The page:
The Black Death or Great Pestilence swept through Europe between around 1346–1353, where it eventually killed between 30-60% of the population – an estimated 25 million people. Some sources calculate twice that. The disease originated ‘somewhere in the east’ and arrived in southern or south western England in the spring or summer of 1348. Some sources say that plague got into the country via the port of Bristol, others specify the Melcombe Regis dock area of Weymouth in Dorset; in reality, it probably arrived in various locations on ships carrying goods or returning soldiers from France. From the south, infection spread rapidly north and east, reaching London, East Anglia, the Midlands, Wales and the North. The Scots, possibly keen to capitalise on England’s misfortune, raided Durham – which possibly assisted the spread of contagion to Scotland. Infection crossed the water to Ireland. By 1353, it had reached Scandinavia and Russia. It is thought that the plague began to subside in Britain, where it is reckoned to have eventually killed about a third of the population – perhaps as many as 2 million people – from about 1350.
This is a truly hideous statistic. Think about it: if that happened today, it would be equivalent to about 19.8 million people dying in Great Britain alone, reducing the population to roughly what it was 100 years’ ago. Human tragedy aside, how would we cope with that? The emergency services and civil authorities would be overwhelmed. And what would the effects be?
In the worst hit areas of Britain 750 years’ ago, society became dislocated and people simply did not know what to do. The plague could, and did, affect everyone: men, women, young, old, ruling class, clergy and peasants. And the effects were profound. Some places simply disappeared from the map. Severe labour shortages resulted in higher wages and inflation. But, then, social mobility improved. As less land could be cultivated, sheep farming increased which boosted the wool and cloth trade.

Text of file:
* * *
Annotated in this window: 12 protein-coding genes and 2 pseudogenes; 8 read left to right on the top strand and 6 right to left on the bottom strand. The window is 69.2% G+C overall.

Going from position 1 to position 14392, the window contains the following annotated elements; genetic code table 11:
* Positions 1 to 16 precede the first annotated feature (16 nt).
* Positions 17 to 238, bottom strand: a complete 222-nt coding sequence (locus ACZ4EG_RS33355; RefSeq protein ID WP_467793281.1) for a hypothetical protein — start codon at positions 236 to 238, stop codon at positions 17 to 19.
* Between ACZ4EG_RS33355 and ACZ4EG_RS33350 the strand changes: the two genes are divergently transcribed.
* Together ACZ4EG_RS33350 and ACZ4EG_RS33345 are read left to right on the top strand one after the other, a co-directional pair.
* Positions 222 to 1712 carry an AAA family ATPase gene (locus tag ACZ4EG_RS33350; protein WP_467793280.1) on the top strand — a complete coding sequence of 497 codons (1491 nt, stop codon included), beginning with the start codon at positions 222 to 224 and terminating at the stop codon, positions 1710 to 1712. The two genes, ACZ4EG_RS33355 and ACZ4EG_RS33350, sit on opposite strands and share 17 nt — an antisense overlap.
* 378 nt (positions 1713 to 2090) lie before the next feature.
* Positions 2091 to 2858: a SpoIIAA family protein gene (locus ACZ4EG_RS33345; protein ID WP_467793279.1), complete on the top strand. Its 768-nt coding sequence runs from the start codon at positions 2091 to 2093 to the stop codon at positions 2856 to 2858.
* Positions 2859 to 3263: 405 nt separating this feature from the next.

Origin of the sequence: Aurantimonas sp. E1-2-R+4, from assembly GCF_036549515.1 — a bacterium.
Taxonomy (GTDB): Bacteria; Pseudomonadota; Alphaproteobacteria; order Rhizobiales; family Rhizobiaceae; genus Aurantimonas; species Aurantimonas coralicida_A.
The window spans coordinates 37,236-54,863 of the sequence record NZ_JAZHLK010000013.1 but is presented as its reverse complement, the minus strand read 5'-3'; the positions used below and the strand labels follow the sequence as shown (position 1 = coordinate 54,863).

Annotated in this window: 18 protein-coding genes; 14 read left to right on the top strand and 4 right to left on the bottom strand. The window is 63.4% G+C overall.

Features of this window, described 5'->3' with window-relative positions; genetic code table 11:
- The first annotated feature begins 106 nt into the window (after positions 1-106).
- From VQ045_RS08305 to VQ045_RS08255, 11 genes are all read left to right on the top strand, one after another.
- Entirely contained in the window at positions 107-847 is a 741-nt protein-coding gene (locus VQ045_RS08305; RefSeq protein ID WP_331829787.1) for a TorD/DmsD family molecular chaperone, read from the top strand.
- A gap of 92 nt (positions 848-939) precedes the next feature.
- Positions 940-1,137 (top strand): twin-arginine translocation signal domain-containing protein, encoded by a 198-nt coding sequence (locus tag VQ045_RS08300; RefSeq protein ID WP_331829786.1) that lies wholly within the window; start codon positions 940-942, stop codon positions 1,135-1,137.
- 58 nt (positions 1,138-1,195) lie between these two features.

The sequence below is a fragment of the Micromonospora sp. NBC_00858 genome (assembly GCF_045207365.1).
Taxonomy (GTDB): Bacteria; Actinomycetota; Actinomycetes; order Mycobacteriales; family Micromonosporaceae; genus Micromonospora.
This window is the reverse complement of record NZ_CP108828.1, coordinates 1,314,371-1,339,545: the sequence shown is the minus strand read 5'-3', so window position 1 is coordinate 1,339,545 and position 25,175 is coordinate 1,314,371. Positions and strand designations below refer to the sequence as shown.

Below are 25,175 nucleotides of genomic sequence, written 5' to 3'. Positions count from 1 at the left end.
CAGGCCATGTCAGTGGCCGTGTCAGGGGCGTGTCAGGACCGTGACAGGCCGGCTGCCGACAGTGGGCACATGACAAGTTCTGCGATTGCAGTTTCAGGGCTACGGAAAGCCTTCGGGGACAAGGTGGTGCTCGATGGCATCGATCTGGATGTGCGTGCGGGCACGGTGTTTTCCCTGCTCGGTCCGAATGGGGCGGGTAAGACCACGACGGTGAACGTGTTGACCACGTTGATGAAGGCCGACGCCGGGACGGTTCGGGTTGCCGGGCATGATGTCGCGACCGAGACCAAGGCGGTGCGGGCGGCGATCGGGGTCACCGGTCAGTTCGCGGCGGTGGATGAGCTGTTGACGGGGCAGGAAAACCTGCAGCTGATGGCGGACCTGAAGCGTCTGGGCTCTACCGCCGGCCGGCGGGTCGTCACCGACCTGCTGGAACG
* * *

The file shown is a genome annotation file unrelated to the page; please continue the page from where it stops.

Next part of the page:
People must have been terrified. Some, if they could, simply tried to run away from it – possibly the only remedy at the time. Of course, people wanted to blame someone, or something, for the dreadful devastation of their communities. Some blamed Jews (who had been expelled from England by Edward I a generation earlier) and other minorities, who were often violently persecuted. Some blamed the Church, possibly paving the way for future reforms. The effects of the plague may well have contributed to the breaking down of feudal barriers and a more questioning attitude, increasing the potential for unrest and, perhaps, revolt. Further outbreaks of plague occurred in Britain in later years, particularly in 1361 and 1374. The last major eruption was the Great Plague of London in 1665 – which also affected other parts of the country.
|In Britain, ‘the plague’ is a term which usually refers to what people understand to be the bubonic plague, Black Death, or Great Pestilence. It is a disease that primarily affects the black, or ship, rat, Rattus rattus via infected fleas. Having taken in the bacteria Yersinia Pestis when biting an infected rat, the flea finds it is unable to ingest and, starving, embarks on a feeding spree, attempting to satiate its hunger. It will feed on any convenient victim – another rat, a human or other mammal, vomiting blood containing the bacteria as it does so, in an attempt to clear its blocked stomach, and passing on Yersinia Pestis in the process. Bubonic plague results from an infection of the lymph nodes, causing painful suppurating bloody-black sores – particularly in the armpits and groin area. Other symptoms include severe pain, fever and gangrene in the extremities (ie toes, fingers, nose). There are two other possible developments. Septicaemic plague is caused when the infection spreads through the body: it ultimately inhibits blood coagulation and is usually fatal because sufferers more or less bleed to death internally. The third form of plague is pneumonic, which is highly aggressive, contagious and almost always fatal. Settling in the lungs, the bacteria cause them to liquefy. Pneumonic plague does not need the assistance of rodents or fleas to spread; it is caught by direct and indirect contact as well as via droplets coughed or sneezed by its dying victims. Some people must be immune, but for most of us anything closer than 12 feet can be deadly.|
Cases of the plague still occur in some countries today, including the USA. There was an outbreak in India in the 1990s.